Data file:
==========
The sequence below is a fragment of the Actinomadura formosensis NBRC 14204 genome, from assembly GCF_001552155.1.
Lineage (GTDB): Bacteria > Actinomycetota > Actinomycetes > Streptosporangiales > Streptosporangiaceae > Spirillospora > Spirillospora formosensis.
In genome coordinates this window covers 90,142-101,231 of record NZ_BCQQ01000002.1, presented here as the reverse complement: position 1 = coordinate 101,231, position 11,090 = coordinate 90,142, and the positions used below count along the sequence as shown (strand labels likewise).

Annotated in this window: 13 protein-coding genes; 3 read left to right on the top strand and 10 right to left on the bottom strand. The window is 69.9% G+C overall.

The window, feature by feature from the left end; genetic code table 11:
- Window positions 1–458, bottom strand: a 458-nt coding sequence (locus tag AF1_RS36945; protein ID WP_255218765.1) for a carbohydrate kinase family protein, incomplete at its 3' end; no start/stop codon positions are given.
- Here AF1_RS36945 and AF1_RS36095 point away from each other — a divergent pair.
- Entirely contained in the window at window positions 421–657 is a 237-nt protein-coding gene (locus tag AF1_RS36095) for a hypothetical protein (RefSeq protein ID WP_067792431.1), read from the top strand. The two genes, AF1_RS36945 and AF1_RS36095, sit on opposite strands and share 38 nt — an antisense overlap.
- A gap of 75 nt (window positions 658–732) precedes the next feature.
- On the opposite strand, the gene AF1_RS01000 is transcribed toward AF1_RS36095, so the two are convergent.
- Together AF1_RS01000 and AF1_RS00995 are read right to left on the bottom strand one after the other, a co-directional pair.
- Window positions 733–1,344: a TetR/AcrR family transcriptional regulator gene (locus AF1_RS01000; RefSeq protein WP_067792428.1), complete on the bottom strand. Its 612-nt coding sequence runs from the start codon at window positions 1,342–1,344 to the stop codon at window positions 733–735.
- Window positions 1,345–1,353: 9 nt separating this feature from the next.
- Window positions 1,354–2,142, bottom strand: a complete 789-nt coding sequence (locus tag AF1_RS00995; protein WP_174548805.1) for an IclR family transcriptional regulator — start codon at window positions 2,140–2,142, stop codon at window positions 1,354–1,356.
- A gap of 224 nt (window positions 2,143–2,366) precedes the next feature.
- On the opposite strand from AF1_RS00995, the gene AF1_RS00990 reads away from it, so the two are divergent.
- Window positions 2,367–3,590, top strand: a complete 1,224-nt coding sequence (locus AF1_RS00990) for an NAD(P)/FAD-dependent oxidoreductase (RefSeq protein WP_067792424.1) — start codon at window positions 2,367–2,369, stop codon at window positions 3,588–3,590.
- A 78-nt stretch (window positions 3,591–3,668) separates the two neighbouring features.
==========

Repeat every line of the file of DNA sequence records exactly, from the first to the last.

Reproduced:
The sequence below is a fragment of the Actinomadura formosensis NBRC 14204 genome, from assembly GCF_001552155.1.
Lineage (GTDB): Bacteria > Actinomycetota > Actinomycetes > Streptosporangiales > Streptosporangiaceae > Spirillospora > Spirillospora formosensis.
In genome coordinates this window covers 90,142-101,231 of record NZ_BCQQ01000002.1, presented here as the reverse complement: position 1 = coordinate 101,231, position 11,090 = coordinate 90,142, and the positions used below count along the sequence as shown (strand labels likewise).

Annotated in this window: 13 protein-coding genes; 3 read left to right on the top strand and 10 right to left on the bottom strand. The window is 69.9% G+C overall.

The window, feature by feature from the left end; genetic code table 11:
- Window positions 1–458, bottom strand: a 458-nt coding sequence (locus tag AF1_RS36945; protein ID WP_255218765.1) for a carbohydrate kinase family protein, incomplete at its 3' end; no start/stop codon positions are given.
- Here AF1_RS36945 and AF1_RS36095 point away from each other — a divergent pair.
- Entirely contained in the window at window positions 421–657 is a 237-nt protein-coding gene (locus tag AF1_RS36095) for a hypothetical protein (RefSeq protein ID WP_067792431.1), read from the top strand. The two genes, AF1_RS36945 and AF1_RS36095, sit on opposite strands and share 38 nt — an antisense overlap.
- A gap of 75 nt (window positions 658–732) precedes the next feature.
- On the opposite strand, the gene AF1_RS01000 is transcribed toward AF1_RS36095, so the two are convergent.
- Together AF1_RS01000 and AF1_RS00995 are read right to left on the bottom strand one after the other, a co-directional pair.
- Window positions 733–1,344: a TetR/AcrR family transcriptional regulator gene (locus AF1_RS01000; RefSeq protein WP_067792428.1), complete on the bottom strand. Its 612-nt coding sequence runs from the start codon at window positions 1,342–1,344 to the stop codon at window positions 733–735.
- Window positions 1,345–1,353: 9 nt separating this feature from the next.
- Window positions 1,354–2,142, bottom strand: a complete 789-nt coding sequence (locus tag AF1_RS00995; protein WP_174548805.1) for an IclR family transcriptional regulator — start codon at window positions 2,140–2,142, stop codon at window positions 1,354–1,356.
- A gap of 224 nt (window positions 2,143–2,366) precedes the next feature.
- On the opposite strand from AF1_RS00995, the gene AF1_RS00990 reads away from it, so the two are divergent.
- Window positions 2,367–3,590, top strand: a complete 1,224-nt coding sequence (locus AF1_RS00990) for an NAD(P)/FAD-dependent oxidoreductase (RefSeq protein WP_067792424.1) — start codon at window positions 2,367–2,369, stop codon at window positions 3,588–3,590.
- A 78-nt stretch (window positions 3,591–3,668) separates the two neighbouring features.